Old Glory or a Grumpy Old Man?
Freedom Bread for the 4th of July!
Freedom Bread (White Loaves with Dried Cranberries and Blueberries)
makes 2 loaves
adapted from White Loaves recipe by Craig Kominiak in Baking With Julia
- 2½ cups warm water (105-115°F)
- 1 tablespoon (about 1½ packages) active dry yeast
- 1 tablespoon sugar
- 6 cups (30 ounces) bread flour
- 1 tablespoon salt
- 4 tablespoons (2 ounces) unsalted butter, softened
- 1 cup (5¼ ounces) dried cranberries
- 1 cup (6¼ ounces) dried blueberries
Mixing and Kneading
Pour ½ cup of the warm water into the bowl of a stand mixer, sprinkle in the yeast and sugar, and whisk to blend. Allow the mixture to rest until the yeast is foamy, about 5 minutes.
Add the remaining 2 cups water and about 3 cups flour to the yeast mixture. Using the dough hook, start mixing on low so that the flour doesn’t fly all over the counter and then add the remaining 3 cups flour. Increase the mixer speed to medium (#4 on a Kitchen Aid) and beat to bring the dough together, stopping to scrape down the bowl and hook as needed. Add a bit more flour or water, a tablespoon at a time, as needed. Add the salt and continue to knead at medium speed for about 10 minutes, until the dough is smooth and elastic. When the dough is thoroughly mixed, add the butter, a tablespoon at a time, and beat until incorporated. Don’t despair if your beautiful dough comes apart with the addition of butter — beating will bring it back together. On the lowest speed, mix in the dried cranberries and dried blueberries. I often find this easier to do by hand. The berries may keep popping out but just be patient and keep kneading. Resting the dough for a few minutes and then resuming kneading may also help to incorporate all the berries.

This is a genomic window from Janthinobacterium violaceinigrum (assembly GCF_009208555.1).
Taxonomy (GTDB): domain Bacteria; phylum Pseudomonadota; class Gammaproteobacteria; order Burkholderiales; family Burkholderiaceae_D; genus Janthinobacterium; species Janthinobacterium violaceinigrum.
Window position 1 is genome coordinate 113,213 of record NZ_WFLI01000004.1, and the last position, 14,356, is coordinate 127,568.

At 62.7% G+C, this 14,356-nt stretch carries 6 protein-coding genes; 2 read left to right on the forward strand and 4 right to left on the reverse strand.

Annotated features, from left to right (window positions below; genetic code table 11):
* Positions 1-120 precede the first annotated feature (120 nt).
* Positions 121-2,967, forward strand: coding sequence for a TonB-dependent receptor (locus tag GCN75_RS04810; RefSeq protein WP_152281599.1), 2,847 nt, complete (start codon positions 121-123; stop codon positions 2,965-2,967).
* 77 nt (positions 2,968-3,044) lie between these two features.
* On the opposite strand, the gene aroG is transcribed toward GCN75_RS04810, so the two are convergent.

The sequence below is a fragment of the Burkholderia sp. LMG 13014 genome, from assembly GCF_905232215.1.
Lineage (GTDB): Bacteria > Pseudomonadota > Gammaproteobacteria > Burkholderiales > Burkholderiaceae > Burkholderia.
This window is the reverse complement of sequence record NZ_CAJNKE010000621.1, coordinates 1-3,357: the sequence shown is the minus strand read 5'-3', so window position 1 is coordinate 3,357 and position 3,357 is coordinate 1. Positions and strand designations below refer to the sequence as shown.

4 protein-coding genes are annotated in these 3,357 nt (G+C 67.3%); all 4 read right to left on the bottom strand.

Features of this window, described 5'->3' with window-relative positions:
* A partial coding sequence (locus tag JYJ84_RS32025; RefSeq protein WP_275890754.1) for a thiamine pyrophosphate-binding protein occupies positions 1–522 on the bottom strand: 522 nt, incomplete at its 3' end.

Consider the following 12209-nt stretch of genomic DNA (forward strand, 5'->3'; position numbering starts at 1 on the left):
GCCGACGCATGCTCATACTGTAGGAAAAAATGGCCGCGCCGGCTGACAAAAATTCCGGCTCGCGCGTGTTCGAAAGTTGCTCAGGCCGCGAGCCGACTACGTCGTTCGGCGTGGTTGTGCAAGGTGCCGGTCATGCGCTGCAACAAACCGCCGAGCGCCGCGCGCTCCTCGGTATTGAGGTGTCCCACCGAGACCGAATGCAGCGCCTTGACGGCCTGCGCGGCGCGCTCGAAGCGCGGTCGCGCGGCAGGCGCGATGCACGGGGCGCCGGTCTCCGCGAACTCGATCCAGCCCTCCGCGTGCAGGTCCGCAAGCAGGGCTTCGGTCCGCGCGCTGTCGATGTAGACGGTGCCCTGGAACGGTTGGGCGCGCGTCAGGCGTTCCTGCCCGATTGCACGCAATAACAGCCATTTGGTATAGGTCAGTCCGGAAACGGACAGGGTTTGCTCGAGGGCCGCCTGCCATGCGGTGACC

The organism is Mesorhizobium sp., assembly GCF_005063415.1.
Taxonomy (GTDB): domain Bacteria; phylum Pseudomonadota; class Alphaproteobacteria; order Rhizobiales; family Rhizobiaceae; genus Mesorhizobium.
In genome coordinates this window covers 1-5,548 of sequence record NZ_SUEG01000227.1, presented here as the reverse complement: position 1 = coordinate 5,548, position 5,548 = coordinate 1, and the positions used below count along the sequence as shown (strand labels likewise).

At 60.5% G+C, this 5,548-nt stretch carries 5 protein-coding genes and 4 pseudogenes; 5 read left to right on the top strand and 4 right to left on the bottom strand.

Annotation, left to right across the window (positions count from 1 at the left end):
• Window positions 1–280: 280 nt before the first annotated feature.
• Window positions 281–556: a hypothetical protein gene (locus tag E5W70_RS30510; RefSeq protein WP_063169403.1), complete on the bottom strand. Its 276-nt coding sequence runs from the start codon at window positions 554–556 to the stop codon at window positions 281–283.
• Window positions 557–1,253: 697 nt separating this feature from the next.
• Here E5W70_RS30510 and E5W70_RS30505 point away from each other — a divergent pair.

Turn the dough out onto a lightly floured work surface and shape it into a ball. Place it in a large buttered or oiled bowl. Turn the dough around to cover its entire surface with butter or oil, cover the bowl tightly with plastic wrap, and let the dough rest at room temperature until it doubles in bulk, about 1 hour to 1¼ hours.
Shaping the Dough
Butter two 8½ by 4½ inch loaf pans and set them aside.
Gently deflate the dough and turn it out onto a lightly floured work surface. Divide the dough in half (each half will weigh about 2 pounds) and work with one piece at a time. Using the palms of your hands, pat the dough into a rectangle with a width equal to the pan length. Starting at the top, fold the dough about two thirds of the way down the rectangle and seal it with your fingers. Then fold it down again, so that the top edge meets the bottom edge. Tightly seal the seam by pinching it. Turn the roll so that the seam is in the center of the roll, facing up, and turn the ends of the roll in just enough so that it fits in your loaf pan. Pinch the seams to seal, turn the loaf over so that the seams are on the bottom, and plump the loaf with your palms to get an even shape. Place the loaf into the pan, seam side down, and repeat with the other piece of dough.
Cover the loaves with oiled plastic wrap, and allow them to rise at room temperature until they double in size again, growing over the tops of the pans, about 1½ to 2 hours.
While the loaves rise, center a rack in the oven and preheat the over to 375°F.
Baking the Bread
When the loaves are fully risen over the tops of the pans, bake them for 35-45 minutes, or until they are honey-brown and an instant-read thermometer plunged into the bottom center of the bread measures 200°F. Immediately remove the loaves from their pans and cool them on racks.